The other week I came across one of those sayings that sticks in your mind and makes you think: ‘An expert hits a target no-one else can hit; a genius hits a target no-one else can see.’ It struck me that there is a third level we could add: ‘the Lord hits a target no-one else can even imagine.’
How often in Scripture and in history does the Lord act in a surprising, unexpected way? His ways are not our ways, and that is not because God is being unpredictable in a random or arbitrary way, but because he is so infinitely greater and wiser than us, so that we simply can’t imagine what is involved in working all things for good. Wisdom means knowing what is best and knowing the best way to bring about what is best. And God does that in everything that he ordains! Just think about that. He doesn’t just do the wisest thing nine times out of ten or ninety-nine times out of a hundred. He always does it every single time.
We have an illustration of this in Exodus 13.18-19, when the Lord brought his people out of Egypt. They come to a crossroads at the border of Egypt and the obvious way to Canaan is north, along the well-travelled Via Maris (‘the way of the sea’). It was the shortest and most direct route. The Israelites would be there in less than two weeks if they had taken this road.
But it must have seemed like God was holding his map upside-down, because instead of telling them to go north he sends them south and east towards the desert. Things will get even stranger at the beginning of chapter 14, when God tells Israel to make a U-turn and go back towards Egypt. It makes no sense at all—it looks like they are hopelessly lost in the desert, going round in circles with no clue where to go!
But of course the Lord knows exactly what he’s doing. The reason for taking the scenic route to Canaan is explained in Ex 13.17—the sea road would lead Israel into a head-on confrontation with the Philistines on the coast.
Isn’t that so touching? The Lord knew Israel was fragile. The people weren’t ready for war just yet. They will face war soon—in about two months’ time against the Amalekites (chapter 17), but they can’t handle it right now. They have just come through a major trauma. Perhaps today many of them would be diagnosed with PTSD. They have lived as oppressed slaves for decades—as long as any of them can remember they have endured the lash of the Egyptian taskmasters. What must it have been like for them to witness the increasingly apocalyptic devastation of the plagues? And now, suddenly, in the course of a single night, they have been set free and had to get up and leave the only home they’ve ever known. They have walked out of Egypt and everyone they pass is involved in burying their firstborn (Num 33.4). They were overjoyed to be free—but freedom can be an unsettling, even frightening, prospect for people used to slavery.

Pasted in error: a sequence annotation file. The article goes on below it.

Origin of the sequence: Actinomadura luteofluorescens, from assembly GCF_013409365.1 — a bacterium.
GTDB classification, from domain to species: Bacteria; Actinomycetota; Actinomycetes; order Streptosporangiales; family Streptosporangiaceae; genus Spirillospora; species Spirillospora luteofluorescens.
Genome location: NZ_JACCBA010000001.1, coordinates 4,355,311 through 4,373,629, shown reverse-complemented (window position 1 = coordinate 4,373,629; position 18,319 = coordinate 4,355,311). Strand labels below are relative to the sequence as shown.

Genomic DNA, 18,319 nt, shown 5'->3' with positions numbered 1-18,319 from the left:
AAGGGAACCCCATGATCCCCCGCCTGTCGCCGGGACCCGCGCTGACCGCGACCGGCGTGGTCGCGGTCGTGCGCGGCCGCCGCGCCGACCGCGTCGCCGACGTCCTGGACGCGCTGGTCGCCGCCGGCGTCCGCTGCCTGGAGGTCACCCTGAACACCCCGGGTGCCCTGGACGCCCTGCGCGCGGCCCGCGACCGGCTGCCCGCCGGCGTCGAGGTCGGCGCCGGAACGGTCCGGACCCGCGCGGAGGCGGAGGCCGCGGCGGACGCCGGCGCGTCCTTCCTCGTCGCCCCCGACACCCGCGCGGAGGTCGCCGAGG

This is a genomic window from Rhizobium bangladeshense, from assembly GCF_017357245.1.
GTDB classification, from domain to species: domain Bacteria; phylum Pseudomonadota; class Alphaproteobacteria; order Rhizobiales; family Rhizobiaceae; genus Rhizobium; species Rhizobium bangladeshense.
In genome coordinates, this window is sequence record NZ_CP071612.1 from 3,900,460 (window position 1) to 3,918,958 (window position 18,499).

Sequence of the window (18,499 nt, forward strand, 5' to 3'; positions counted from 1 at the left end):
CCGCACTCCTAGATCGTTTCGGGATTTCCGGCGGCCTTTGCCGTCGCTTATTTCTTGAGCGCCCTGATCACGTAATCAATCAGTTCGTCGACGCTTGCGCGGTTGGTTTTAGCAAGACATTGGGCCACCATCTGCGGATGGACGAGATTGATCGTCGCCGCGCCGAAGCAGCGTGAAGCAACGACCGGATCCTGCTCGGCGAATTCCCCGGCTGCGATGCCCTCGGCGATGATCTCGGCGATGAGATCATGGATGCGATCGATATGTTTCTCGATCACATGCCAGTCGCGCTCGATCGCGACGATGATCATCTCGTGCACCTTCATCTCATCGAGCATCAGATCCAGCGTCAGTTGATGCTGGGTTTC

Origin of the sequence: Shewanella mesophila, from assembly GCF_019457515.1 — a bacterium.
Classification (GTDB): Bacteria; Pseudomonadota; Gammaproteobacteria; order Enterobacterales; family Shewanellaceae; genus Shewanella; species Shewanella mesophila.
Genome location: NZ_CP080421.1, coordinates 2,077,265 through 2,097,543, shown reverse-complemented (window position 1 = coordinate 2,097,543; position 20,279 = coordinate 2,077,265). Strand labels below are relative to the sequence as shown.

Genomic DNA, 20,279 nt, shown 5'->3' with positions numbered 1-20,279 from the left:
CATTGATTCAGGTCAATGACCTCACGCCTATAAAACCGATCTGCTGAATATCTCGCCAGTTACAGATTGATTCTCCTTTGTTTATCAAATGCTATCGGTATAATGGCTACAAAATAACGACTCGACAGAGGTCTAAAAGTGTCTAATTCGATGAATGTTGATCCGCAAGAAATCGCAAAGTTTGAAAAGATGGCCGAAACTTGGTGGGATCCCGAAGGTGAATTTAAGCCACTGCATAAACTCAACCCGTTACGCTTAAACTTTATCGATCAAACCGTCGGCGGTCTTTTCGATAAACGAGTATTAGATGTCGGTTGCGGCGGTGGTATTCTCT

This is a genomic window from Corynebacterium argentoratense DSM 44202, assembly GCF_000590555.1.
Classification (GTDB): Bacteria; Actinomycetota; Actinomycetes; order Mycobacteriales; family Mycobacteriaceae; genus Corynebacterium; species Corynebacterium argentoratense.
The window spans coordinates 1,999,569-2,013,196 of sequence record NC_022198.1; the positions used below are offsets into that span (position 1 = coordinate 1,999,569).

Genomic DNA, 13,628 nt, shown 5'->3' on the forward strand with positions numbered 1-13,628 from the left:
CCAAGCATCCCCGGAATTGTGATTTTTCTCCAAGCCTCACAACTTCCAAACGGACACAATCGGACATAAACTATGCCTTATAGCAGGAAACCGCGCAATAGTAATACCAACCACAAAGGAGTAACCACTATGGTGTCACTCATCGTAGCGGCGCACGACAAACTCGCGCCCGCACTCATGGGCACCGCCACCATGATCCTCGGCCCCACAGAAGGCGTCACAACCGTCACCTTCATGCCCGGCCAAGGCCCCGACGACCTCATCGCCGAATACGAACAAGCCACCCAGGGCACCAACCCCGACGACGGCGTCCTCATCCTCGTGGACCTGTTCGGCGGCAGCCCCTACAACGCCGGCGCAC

We know from later in the story that Israel was all too ready to think of giving up and going back to Egypt. When they eventually reach the border of the Promised Land they are ready even then to elect a new leader and go back to Egypt! (Num 14.4). It didn’t take much to knock these damaged and fearful people. So God is gracious and compassionate towards them and takes them the long way round.
Not that the way of the wilderness was the easy way! God was leading them into plenty of challenges and trials in the wilderness! To start with, they’re going to be trapped between the Egyptian army and the Red Sea; then there will be the desert of Shur with its bitter, undrinkable water (15.22), followed by the desert of Sin where there is no food (16.1-3); after that Rephidim turned out to be waterless (17.1-3). Serious challenges for two million people in a hot desert!
But here’s the point: God always knows the best way. It may not be the shortest way, the most obvious way or the way everyone else would take. It may seem like completely the wrong way. But the Lord’s way is always the right way—the best way—for his people. He works all things together for their good (Rom 8.28). He carefully, lovingly calibrates our trials to match our circumstances, needs and limits. He spares the Israelites war in these first weeks after the exodus, but he doesn’t spare them all trials. He takes them into the wilderness to expose them to different trials. He is like a wise teacher or coach who knows just how much to push the student or athlete to get the best out of him or her.
We need to learn and re-learn this lesson over and over, don’t we? Why is the Lord leading in the very opposite direction to the one I think I need to be going? Why is he taking me into the wilderness, along this hard road, instead of the one that looks best? Why is this happening to me? Have I taken a wrong turn and lost my way? Why is this happening now? Why is it going on for so long? Why is it so savage? Why is it happening to my child?
This portion of Scripture reassures us. Our heavenly Father always knows what’s best and knows the best way to bring about what’s best. Even when it seems like he’s completely lost his way, when our lives seem like nothing but chaos, the Lord knows what he’s doing.
When we are diagnosed with a debilitating or even terminal illness, when we are bereaved of a loved one, when we lose our job or fail an exam—the way of the wilderness may be hard, but it’s always the best way. We don’t know all things—we don’t know what disaster would have befallen us had we gone the way we thought best. We don’t know what the Lord is sparing us from. This is the essence of faith—‘the conviction of things not seen’ (Hb 11.1): trusting that our Father is infinitely wise and he will guide us in the way that is best.